Iranscape: Marcello and Hussein

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In each episode of Press TV's fascinating series "Iranscape," we come to get familiar with two individuals coming from different cultural and ethnic backgrounds who are living in Iran, mostly with the purpose of continuing their education at higher levels, and tell us about their life stories and their experiences of living in Iran. In this episode, we meet Hussein and Marcello. Hussein, who is 24 years old and is from Lebanon, has come, along with his family, to Iran to continue his education. His father works at al-Alam News Network, his mother is a housewife and his sister and brother study at Tehran University. The other individual appearing in the film is Marcello Pradon from Mexico. He is an MA student studying Iranology at Tehran University. In the meanwhile, he is learning the Persian language. In a quest to learn more about the Iranian culture and as one of his course projects, Marcello embarks on doing an inquiry about Allameh Ali Akbar Dehkhoda, a prominent Iranian linguist and the author of the most extensive dictionary of the Persian language ever published.

TIME CODE: 00:00_05:00

Conversation [Arabic] Hossein & woman:

“- Good morning!

- Good morning!

- How are you? Are you fine?

- How are you? Are you fine today?

- Thank God!

- What’s up? Everything’s fine?

- How are you? Are you ok?

- Thank God! Ain’t you going to university today?

- Yeah, Where is Fatma?

- Fatma is just over there.

- Shouldn’t have she been at university today?

- No, She has no classes today. She’s off today. She has classes on Saturdays and Sundays.

- I see.

- Yes, thank God. She’s going good at school.

- By the way …

- What?

- Ali, my cousin, sent me a photo the other day.

- I see.

- He had gone to the al-Asi river.

- Really? So he had gone to the al-Asi river.

- They have gone to the riverside several times.”

SOUNDBITE [English] Hossein, Lebanese student: “I’m Hossein. I’m from Lebanon. I’m 24 years old. I came to Iran to study and complete my education because the universities in Iran are the best and they have record in the world. I loved Iran before I came here because Iran is very beautiful. I didn’t know that Iran is beautiful like that.”

Conversation [Arabic] Hossein & woman:

“- They often use sugar cubes to make their tea sweet.

- I like sweet tea. I mean, I’d like sugar more than sugar cubes.

- Well, tell me what you want me to buy before I go out.

- When you return home from university, buy me chicken because I want to make you molokhia stew.

- How much? One kilo?

- No, two kilos. Two kilos of chicken.

- Two kilos of chicken?

- Yes, buy me some cilantro as well.”

Conversation [Persian] Teacher & Foreign students: “- The last group of Aryans who are called Iranians came to the Persian plateau nearly three thousand years ago. We discussed plateau. What’s a plateau?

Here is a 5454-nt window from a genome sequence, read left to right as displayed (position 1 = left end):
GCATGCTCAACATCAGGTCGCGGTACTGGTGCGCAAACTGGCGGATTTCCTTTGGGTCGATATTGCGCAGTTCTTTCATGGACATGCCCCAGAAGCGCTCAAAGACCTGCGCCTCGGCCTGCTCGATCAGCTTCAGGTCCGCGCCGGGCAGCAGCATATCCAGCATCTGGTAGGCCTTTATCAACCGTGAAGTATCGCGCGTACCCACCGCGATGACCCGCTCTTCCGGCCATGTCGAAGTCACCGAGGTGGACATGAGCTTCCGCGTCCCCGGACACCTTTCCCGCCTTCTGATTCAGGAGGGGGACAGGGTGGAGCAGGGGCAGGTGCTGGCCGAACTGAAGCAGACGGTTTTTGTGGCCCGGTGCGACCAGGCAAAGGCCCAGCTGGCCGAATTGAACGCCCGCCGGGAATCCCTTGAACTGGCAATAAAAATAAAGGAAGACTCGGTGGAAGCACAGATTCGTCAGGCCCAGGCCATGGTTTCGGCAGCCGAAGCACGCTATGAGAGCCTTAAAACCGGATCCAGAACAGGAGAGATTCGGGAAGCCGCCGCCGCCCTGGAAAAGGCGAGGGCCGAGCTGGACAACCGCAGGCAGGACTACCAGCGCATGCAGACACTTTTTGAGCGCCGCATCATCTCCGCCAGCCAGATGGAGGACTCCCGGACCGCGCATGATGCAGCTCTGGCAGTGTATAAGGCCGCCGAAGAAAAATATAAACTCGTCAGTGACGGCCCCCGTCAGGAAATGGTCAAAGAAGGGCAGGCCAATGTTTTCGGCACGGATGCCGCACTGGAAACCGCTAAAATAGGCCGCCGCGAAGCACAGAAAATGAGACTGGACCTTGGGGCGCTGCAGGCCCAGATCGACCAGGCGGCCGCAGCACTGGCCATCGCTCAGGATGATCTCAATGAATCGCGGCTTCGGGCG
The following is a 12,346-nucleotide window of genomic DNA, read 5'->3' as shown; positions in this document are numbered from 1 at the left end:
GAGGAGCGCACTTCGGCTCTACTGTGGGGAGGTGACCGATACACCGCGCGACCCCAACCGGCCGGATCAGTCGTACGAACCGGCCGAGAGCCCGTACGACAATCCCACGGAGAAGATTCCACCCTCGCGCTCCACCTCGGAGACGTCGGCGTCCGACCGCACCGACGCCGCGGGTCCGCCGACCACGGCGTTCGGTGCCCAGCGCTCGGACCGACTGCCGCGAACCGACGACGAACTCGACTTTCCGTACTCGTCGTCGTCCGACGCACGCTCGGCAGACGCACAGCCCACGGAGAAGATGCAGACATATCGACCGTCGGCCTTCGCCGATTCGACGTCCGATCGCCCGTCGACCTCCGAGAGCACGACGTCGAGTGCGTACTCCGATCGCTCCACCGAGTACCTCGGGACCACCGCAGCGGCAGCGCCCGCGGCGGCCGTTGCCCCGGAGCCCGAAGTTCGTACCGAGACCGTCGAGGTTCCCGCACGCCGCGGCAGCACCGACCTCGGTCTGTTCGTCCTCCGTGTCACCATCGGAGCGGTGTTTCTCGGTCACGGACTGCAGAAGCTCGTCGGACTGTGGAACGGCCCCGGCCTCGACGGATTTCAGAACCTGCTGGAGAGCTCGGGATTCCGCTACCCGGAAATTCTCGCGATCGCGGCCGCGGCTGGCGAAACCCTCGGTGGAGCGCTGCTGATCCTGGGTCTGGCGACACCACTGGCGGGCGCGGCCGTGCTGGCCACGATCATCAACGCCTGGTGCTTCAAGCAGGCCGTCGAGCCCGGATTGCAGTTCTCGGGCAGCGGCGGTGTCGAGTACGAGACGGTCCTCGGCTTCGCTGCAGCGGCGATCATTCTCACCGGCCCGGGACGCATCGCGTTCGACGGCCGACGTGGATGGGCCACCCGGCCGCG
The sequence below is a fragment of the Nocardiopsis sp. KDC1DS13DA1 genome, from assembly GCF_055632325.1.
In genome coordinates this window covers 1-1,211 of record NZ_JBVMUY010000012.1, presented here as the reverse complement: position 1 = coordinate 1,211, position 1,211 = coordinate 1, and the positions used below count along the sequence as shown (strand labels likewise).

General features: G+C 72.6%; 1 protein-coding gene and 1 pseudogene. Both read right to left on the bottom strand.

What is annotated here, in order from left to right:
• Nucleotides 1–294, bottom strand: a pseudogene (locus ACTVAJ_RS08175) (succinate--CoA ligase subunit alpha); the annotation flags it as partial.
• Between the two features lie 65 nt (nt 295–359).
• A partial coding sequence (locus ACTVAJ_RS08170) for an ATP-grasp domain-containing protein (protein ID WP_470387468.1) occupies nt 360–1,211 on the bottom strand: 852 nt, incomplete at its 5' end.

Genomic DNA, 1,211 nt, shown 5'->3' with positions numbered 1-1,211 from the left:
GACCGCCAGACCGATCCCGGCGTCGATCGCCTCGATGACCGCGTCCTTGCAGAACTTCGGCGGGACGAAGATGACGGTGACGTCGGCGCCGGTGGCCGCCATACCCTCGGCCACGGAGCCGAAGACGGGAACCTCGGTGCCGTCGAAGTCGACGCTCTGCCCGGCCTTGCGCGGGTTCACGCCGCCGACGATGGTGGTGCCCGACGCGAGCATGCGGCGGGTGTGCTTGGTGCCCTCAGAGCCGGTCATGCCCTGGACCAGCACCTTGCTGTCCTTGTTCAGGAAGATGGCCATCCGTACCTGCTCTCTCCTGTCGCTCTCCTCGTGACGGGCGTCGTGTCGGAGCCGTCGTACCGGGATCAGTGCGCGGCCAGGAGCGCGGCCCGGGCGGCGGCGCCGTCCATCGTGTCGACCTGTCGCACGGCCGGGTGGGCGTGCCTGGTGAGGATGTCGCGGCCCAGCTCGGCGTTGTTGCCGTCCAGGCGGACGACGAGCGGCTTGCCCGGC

- It is a land with level surface …

- A land with a level surface, which means the land is flat…with little water.Many researchers believe that many Arian poulterer tribes, those who raised cattle, moved here due to cold weather, increasing population and the shortage of pastures…Well what’s next?”

SOUNDBITE [Persian] Marcello, Foreign Student: “My name is Marcello Pradon and I’m from Mexico. I’ve come here from California. I registered for this course, Iranology, at Tehran University three years ago…I was accepted to study in Iran…I came here the following year. Since then, I’ve been a Master of Arts student…till now .To study Iranology, one should know Persian language. I think one can’t study a place or a country, and its politics or society without knowing or understanding its language. That’s why I came here!”

Conversation [Persian] Teacher & Foreign students: “-Is silence related to culture?

- Yes. What is related to silence?

- Silence! They say that in Japan silence doesn’t have a negative meaning.

- Exactly!

- What you said meant being embarrassed.

- Maybe their paying attention when they’re silent! ... They are paying attention…I mean they’re thinking …

- Well that’s not negative!

- No, I mean it can have several meanings…not just one or two…but mostly, like when you are at work and don’t show it…you don’t reveal anything…It might mean that you are not paying attention…or maybe you are daydreaming or something…You are not interested.

- You are supposed to do research about one of these renowned Iranian figures…Do your research and bring it to class tomorrow so we can have a discussion about it.”

TIME CODE: 05:00_10:00

SOUNDBITE [Persian] Hossein, Foreign Student: “A good thing that has happened to me is that I’m here with my family. My father works at al-Alam News Network, my mother is a housewife and my sister and brother study at Tehran University.”

Conversation [Arabic] Hossein & woman: “- Hurry up! Come here to see what’s going on in the world to follow the news. Look, these are scenes from Palestine. We haven’t watched any news all day … The headlines will say it all.

- What’s going on?

- Clashes with youth protesters; and the Israelis have apparently killed one person. By the way, did they go camping a while ago?

- Yeah, the program was held

- Really?

- They took us to the North of Iran.

- Really?

- Yes, and we stayed there for three days. They got us a room in a hotel near the sea.It was really beautiful. We would sit by the sea; and they took us to Gilan University.

- Oh, you went to Gilan University? How wonderful!

- They took us to Masouleh as well. The place is mountainous covered with trees.

- When will the exams start?

- Exams are usually held once every three or four months and there are two terms in one year.

- Is it easy or difficult?

- It is easy.

- Really?

- But you have to study anyway!

- Please stay with me! Now, our courses are a little bit easy but they will become difficult later.

-:Yes, then you have to work hard.

- Yes, I have to. I was telling mom that after the library I would go to see my friends. I have neither heard from them nor seen them for a long time.

- You’re right. We’d better go and see them.

- My friend sent you greetings.

- Send my greetings to him.

- Oh, I’m already late. I have to go. Here is the remote control. Watch the TV by yourself. I have to go. Don’t need anything?